Once again the combination of Molly’s pots and my paintings worked well. We made no particular advance plans of what we would put together but themes, forms and colours emerged and complemented each other. Molly’s new pots in dark greens and blues were seen against my new painting, Crows in the September Orchard, which is predominately green and blue. My small paintings of apples, quinces and blossom set up a fruit and flower association with Molly’s cobalt wash dishes featuring quinces and lemons. In 2017 there was a breezy maritime feel to the exhibition, this year it was more green and rural. We still had our birds – the crows in the orchard and Molly’s guinea fowl tiles.
We look forward to continuing this occasional collaboration in the future.
A second exhibition with my sister, the potter Molly Attrill, opens in the Clayden Gallery at Quay Arts, Newport Harbour on Saturday 6 July and runs until 27 July.
We collaborated in April 2017 when we focussed on the small stretch of coastline on the Southern tip of the Isle of Wight where we grew up. This time we have left ourselves free to explore our own preoccupations. In Molly’s case, she is showing new pots in the traditions of earthenware slip and maiolica. She has recently been included in an exhibition in Tokyo which traced the influence of Bernard Leach on contemporary potters. My focus moves inland from my native Island to my present home in Malvern, Worcestershire. Just over the Malvern Hills and across the border into Herefordshire we have 10 acres of land where we have planted an orchard of traditional local apples. I am showing works describing this landscape.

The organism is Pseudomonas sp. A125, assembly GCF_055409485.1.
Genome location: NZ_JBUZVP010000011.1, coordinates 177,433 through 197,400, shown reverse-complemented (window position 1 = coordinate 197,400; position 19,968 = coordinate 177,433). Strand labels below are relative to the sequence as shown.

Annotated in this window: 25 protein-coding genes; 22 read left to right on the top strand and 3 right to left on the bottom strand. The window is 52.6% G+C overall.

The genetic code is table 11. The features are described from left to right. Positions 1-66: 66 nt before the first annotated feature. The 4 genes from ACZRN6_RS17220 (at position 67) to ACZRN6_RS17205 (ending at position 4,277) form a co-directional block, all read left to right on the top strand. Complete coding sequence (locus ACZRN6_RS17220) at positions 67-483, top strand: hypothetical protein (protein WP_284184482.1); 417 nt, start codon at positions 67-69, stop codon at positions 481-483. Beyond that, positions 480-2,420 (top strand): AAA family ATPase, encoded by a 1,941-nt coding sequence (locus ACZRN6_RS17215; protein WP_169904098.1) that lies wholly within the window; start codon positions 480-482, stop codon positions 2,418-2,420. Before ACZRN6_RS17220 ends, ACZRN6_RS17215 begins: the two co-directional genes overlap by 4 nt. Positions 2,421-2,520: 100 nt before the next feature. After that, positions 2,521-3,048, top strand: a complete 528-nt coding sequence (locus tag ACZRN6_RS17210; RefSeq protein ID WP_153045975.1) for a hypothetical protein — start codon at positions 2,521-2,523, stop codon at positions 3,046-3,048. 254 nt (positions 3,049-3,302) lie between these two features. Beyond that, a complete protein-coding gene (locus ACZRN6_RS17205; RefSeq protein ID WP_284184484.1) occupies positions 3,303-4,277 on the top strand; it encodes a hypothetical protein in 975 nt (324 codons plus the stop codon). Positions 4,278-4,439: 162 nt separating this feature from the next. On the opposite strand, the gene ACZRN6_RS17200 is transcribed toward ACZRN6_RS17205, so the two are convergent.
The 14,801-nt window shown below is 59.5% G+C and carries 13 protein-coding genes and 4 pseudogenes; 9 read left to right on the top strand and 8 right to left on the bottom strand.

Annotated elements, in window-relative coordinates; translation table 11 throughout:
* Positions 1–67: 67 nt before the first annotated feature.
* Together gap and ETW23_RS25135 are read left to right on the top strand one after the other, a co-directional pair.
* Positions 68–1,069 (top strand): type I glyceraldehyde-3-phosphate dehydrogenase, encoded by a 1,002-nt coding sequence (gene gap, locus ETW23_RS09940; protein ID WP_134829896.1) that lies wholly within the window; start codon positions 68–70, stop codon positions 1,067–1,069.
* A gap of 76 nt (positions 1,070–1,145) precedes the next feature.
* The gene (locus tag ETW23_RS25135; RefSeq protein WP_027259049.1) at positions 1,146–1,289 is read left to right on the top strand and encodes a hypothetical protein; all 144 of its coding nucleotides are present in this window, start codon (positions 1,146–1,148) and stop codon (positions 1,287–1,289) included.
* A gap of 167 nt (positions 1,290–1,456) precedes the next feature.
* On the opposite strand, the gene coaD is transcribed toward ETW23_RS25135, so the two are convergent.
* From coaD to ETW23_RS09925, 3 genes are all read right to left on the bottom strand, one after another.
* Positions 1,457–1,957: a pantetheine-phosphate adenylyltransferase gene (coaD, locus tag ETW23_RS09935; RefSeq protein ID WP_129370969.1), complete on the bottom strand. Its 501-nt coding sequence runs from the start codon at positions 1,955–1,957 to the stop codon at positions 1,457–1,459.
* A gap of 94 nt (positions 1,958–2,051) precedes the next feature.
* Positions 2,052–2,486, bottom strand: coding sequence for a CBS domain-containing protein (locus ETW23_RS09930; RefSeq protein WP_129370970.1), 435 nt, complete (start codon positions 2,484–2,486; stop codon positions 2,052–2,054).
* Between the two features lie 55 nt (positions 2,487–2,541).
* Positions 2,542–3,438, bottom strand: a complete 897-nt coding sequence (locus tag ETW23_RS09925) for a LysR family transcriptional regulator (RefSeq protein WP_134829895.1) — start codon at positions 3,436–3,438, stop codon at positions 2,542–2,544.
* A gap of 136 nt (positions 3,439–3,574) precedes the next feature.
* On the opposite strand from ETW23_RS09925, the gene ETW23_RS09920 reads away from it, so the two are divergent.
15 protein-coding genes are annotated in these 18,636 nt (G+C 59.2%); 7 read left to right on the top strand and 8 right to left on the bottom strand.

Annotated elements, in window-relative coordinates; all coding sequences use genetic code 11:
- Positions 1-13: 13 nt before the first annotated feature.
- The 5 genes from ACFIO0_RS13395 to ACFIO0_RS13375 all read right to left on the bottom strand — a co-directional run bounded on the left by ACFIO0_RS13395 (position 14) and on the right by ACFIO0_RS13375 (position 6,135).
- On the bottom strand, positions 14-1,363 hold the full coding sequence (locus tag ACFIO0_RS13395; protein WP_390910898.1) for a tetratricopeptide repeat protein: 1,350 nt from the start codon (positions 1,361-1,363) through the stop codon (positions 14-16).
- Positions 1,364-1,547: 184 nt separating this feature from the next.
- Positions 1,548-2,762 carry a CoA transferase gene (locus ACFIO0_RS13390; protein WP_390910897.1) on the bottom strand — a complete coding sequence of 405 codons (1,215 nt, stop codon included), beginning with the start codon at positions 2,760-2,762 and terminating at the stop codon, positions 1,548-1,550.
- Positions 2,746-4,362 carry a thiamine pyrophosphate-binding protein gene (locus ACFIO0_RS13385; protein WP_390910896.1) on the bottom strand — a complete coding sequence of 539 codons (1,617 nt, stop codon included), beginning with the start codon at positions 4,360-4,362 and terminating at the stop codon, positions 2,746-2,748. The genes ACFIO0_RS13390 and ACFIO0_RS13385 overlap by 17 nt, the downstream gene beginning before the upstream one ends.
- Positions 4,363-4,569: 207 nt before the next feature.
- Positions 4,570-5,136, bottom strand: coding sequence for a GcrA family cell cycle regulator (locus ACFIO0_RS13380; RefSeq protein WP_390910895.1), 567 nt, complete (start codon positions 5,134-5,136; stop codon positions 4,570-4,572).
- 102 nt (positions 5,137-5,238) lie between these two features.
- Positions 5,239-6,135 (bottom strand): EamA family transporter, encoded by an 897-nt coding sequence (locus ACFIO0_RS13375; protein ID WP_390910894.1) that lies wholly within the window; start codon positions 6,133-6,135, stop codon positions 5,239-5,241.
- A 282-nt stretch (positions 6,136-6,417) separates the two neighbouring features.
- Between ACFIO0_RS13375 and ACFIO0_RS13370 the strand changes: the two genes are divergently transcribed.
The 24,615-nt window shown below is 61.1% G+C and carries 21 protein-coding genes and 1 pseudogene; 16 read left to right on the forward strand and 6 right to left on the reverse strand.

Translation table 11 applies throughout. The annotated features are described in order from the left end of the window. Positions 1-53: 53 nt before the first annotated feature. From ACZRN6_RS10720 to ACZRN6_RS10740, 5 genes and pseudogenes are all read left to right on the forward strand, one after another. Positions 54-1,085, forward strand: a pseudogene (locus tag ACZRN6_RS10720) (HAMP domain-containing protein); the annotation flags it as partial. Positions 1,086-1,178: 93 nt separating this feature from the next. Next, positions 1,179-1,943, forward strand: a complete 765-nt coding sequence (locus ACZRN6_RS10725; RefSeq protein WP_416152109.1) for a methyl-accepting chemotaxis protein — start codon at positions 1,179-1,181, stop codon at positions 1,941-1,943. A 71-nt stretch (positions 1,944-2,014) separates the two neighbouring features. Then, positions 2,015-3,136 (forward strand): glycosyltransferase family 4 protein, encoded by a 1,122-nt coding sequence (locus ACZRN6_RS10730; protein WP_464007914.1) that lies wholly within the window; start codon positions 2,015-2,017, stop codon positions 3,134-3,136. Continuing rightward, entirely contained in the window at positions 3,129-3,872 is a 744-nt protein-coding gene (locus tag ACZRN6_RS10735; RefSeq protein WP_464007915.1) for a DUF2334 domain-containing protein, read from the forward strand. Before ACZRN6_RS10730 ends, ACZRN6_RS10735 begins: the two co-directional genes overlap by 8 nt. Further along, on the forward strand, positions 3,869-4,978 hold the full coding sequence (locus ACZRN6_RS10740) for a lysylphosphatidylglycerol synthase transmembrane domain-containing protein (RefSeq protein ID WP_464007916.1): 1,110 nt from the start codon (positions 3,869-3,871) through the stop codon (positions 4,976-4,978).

Here is a new painting Crows in the September Orchard which will be shown for the first time in this exhibition.
I am currently developing my work following the Romanian trip. It was an interesting and challenging experience. We drove there and back and it is a very long way. Romania, once you get there, is a huge country and Valeni is in the remote North East beyond the Carpathian mountains. Valeni itself is isolated, the nearest town with shops is a 50 minute drive over some unmade up roads. In fact its isolation is quite difficult to imagine in advance for anyone coming from England. The manor house has been beautifully restored to its former glory by Michael, Baron de Styrcea, whose ancestral home it is. The studio is in an adjoining building, once the estate manager’s house. There are remnants of the communist era with vast cowsheds and a water tower. The village of Valeni consists of small attractively painted houses of one storey, each in a compound with fruit trees, poultry, a cow, a couple of pigs. The Valeni priest took us to visit several of these houses and we were very touched by the friendliness, dignity and generosity of the villagers. They are the last generation who have the skills to be self sufficient and it is sad but inevitable that their children have gone to live in cities in Romania or even other countries.
The landscape is vast and unfenced so that there are still flocks of sheep roaming freely with an attendant shepherd and several notoriously fierce sheepdogs. Horses and carts are a common sight. Around Valeni it was rolling agricultural country, with some areas of forestry. We went further North to Bukavina near the Ukrainian border, to visit the medieval painted monasteries. Here it is mountainous and forested with majestic passes through the mountains. The monasteries are unique, painted on the outside walls as well as inside with Biblical scenes of Heaven and Hell, and tucked away in remote locations. They are still in use as monasteries, sometimes run by monks and sometimes by nuns. It was the Orthodox Holy Week while we were there and we were fascinated by the call to prayer, played on the wooden toaca.